In Orientalism Edward Said views Westernization as it occurred in the process of colonization, an exercise of essentializing a "subject race" in order to more effectively dominate them. Said references Arthur Balfour, the British Prime Minister from 1902–1905, who regarded the rise of nationalism in Egypt in the late 19th century as counterproductive to a "benevolent" system of occupational rule. Balfour frames his argument in favor of continued rule over the Egyptian people by appealing to England's great "understanding" of Egypt's civilization and purporting that England's cultural strengths complemented and made them natural superiors to Egypt's racial deficiencies. Regarding this claim, Said says, "Knowledge to Balfour means surveying a civilization from its origins to its prime to its decline – and of course, it means being able to...The object of such knowledge is inherently vulnerable to scrutiny; this object is a ‘fact' which, if it develops, changes, or otherwise transforms itself...[the civilization] nevertheless is fundamentally, even ontologically stable. To have such knowledge of such a thing is to dominate it." The act of claiming coherent knowledge of a society in effect objectifies and others it into marginalization, making people who are classified into that race as "almost everywhere nearly the same." Said also argues that this relationship to the "inferior" races, in fact, works to also fortify and make coherent what is meant by "the West"; if "The Oriental is irrational, depraved (fallen), childlike, "different..." then "...the European is rational, virtuous, mature, normal." Thus, "the West" acts as a construction in the similar way as does "the Orient" – it is a created notion to justify a particular set of power relations, in this case the colonization and rule of a foreign country.

Personal

A different view on the Western world is not defining it by its territory, but by its people group, as these tend to differ in an increasingly globalised world. This view highlights the non-Western population in countries with a Western majority, or vice versa. The Boers for instance can be regarded as Western inhabitants of South Africa.

Process of Westernization

King Amanullah Khan of Afghanistan attempted to Westernize his country in the 1920s, but tribal revolts caused his abdication. King Amanullah of Afghanistan.jpg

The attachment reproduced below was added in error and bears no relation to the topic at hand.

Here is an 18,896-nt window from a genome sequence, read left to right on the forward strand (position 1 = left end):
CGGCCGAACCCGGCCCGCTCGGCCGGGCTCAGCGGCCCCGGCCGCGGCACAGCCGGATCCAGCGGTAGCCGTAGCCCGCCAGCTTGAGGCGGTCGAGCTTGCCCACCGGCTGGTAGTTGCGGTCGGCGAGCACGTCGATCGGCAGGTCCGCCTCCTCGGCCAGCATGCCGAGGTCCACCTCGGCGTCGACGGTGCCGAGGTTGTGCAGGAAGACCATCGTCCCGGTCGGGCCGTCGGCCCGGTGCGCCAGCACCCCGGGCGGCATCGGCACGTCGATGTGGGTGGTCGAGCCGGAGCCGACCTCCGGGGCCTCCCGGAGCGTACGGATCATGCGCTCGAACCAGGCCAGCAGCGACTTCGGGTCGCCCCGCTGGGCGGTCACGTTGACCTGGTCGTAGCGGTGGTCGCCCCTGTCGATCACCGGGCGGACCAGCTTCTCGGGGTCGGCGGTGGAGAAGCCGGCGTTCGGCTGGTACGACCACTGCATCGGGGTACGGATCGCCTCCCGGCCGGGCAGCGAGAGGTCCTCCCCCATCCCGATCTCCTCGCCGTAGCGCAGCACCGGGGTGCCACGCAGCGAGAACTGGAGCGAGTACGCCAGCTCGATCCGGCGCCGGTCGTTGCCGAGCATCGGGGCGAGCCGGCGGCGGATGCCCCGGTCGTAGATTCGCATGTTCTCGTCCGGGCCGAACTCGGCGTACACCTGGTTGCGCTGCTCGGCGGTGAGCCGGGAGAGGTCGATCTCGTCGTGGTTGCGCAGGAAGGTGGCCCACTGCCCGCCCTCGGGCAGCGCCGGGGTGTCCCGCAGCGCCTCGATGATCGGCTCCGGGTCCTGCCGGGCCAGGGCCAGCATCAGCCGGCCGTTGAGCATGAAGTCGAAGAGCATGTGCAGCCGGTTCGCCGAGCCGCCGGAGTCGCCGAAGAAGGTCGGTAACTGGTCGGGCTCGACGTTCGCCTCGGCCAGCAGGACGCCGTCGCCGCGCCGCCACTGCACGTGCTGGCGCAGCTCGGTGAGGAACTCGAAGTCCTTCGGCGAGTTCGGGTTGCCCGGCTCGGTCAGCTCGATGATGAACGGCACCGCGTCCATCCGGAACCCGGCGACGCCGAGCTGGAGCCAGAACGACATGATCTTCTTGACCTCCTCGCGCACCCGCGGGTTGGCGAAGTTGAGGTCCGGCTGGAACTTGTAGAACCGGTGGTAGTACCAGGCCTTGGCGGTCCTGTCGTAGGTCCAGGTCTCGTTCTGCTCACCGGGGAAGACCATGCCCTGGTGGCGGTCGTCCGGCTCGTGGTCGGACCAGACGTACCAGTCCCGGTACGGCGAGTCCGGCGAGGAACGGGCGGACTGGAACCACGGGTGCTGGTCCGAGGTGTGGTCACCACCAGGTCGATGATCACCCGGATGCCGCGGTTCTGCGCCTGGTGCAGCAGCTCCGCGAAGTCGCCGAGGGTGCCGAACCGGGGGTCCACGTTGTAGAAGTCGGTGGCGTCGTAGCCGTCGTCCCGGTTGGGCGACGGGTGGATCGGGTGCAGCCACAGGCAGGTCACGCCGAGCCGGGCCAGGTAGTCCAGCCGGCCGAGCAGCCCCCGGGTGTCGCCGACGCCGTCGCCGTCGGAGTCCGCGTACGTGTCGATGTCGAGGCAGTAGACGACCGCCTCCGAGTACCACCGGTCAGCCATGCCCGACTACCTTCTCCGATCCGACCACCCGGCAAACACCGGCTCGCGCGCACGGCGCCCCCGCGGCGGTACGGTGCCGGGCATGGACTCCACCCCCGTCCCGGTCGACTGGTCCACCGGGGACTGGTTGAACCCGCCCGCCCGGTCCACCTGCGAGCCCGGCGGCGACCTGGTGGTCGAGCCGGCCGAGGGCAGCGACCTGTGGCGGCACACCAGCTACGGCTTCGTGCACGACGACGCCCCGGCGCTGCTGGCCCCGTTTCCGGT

King Amanullah Khan of Afghanistan attempted to Westernize his country in the 1920s, but tribal revolts caused his abdication.

Colonization (1400s–1970s)

Europeanization

From 1400s onward, Europeanization and colonialism spread gradually over much of the world and controlled different regions during this five centuries long period, colonizing or subjecting the majority of the globe. The two World Wars weakened the European powers to such extent that many people in the colonies strove for independence, often inspired by nationalistic movements. A period of decolonization started. At the end of the 1960s, most colonies were autonomous. Those new states often adopted some aspects of Western politics such as a constitution, while frequently reacting against Western culture.[ citation needed ]

Westernization in Asia

General reactions to Westernization can include fundamentalism, protectionism or embrace to varying degrees. Countries such as Korea and China attempted to adopt a system of isolationism but have ultimately juxtaposed parts of Western culture into their own, often adding original and unique social influences, as exemplified by the introduction of over 1,300 locations of the traditionally Western fast-food chain McDonald's into China. [22] Specific to Taiwan, the industry of bridal photography (see Photography in Taiwan) has been significantly influenced by the Western idea of "love". As examined by author Bonnie Adrian, Taiwanese bridal photos of today provide a striking contrast to past accepted norms, contemporary couples often displaying great physical affection and, at times, placed in typically Western settings to augment the modernity, in comparison to the historically prominent relationship, often stoic and distant, exhibited between bride and groom. [23] Though Western concepts may have initially played a role in creating this cultural shift in Taiwan, the market and desire for bridal photography has not continued without adjustments and social modifications to this Western notion.